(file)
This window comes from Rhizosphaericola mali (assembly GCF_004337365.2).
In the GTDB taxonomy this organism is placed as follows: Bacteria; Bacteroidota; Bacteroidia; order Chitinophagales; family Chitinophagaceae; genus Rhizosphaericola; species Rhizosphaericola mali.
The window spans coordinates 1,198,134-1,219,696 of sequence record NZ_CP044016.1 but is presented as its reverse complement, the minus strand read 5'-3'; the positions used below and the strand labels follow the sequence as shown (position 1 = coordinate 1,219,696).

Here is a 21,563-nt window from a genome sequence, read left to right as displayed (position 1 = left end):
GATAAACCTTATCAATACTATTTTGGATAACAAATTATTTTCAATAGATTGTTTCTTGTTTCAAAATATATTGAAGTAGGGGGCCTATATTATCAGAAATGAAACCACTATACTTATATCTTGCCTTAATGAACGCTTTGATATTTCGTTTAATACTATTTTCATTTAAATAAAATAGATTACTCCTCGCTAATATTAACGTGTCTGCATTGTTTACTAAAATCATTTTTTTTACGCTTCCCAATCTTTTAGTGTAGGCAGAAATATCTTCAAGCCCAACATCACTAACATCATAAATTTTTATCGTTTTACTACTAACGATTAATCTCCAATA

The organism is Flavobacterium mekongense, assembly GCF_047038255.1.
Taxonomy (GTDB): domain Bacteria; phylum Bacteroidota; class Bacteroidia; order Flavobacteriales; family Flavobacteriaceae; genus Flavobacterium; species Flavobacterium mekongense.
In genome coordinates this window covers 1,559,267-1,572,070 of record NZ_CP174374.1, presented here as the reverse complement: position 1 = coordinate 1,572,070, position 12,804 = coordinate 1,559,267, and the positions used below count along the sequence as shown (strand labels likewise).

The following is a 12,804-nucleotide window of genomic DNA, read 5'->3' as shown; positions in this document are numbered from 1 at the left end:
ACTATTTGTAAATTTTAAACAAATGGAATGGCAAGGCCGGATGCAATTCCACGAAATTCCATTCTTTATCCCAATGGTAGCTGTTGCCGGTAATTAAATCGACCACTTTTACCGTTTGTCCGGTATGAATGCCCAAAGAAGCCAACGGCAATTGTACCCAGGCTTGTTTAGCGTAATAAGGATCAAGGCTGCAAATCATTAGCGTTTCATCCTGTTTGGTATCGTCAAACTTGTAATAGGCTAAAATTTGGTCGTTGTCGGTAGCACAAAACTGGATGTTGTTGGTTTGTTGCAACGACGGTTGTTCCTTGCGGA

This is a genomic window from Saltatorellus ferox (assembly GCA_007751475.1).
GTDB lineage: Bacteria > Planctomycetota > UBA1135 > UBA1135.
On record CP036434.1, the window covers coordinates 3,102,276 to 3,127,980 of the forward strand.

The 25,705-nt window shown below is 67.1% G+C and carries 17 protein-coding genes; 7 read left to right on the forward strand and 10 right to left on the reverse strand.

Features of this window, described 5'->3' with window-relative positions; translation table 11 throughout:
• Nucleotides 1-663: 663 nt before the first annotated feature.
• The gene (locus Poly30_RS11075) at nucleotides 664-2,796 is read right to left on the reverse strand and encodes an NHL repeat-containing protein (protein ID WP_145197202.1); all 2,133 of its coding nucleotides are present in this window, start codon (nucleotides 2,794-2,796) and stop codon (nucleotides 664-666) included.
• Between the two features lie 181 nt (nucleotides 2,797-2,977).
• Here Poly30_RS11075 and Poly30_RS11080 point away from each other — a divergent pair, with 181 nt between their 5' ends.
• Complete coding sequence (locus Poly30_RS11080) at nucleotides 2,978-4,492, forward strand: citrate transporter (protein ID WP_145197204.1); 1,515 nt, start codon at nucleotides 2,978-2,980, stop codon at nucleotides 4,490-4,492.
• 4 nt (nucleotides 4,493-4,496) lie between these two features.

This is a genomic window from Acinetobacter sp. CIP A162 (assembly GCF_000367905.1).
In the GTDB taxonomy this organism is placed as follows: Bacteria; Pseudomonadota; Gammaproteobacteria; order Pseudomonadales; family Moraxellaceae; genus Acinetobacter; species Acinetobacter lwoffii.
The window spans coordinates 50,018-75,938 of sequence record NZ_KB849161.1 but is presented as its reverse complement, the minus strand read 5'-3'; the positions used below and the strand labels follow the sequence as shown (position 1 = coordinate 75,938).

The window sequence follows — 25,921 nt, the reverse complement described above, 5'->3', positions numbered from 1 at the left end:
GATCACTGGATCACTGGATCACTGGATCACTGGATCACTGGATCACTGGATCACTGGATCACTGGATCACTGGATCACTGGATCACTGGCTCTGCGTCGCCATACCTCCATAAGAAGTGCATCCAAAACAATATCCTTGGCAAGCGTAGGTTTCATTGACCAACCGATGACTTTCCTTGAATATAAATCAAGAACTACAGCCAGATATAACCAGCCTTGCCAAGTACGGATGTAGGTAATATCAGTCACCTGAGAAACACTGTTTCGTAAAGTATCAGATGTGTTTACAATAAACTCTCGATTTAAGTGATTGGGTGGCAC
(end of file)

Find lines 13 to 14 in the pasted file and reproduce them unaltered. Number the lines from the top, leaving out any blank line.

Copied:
On record CP036434.1, the window covers coordinates 3,102,276 to 3,127,980 of the forward strand.

The 25,705-nt window shown below is 67.1% G+C and carries 17 protein-coding genes; 7 read left to right on the forward strand and 10 right to left on the reverse strand.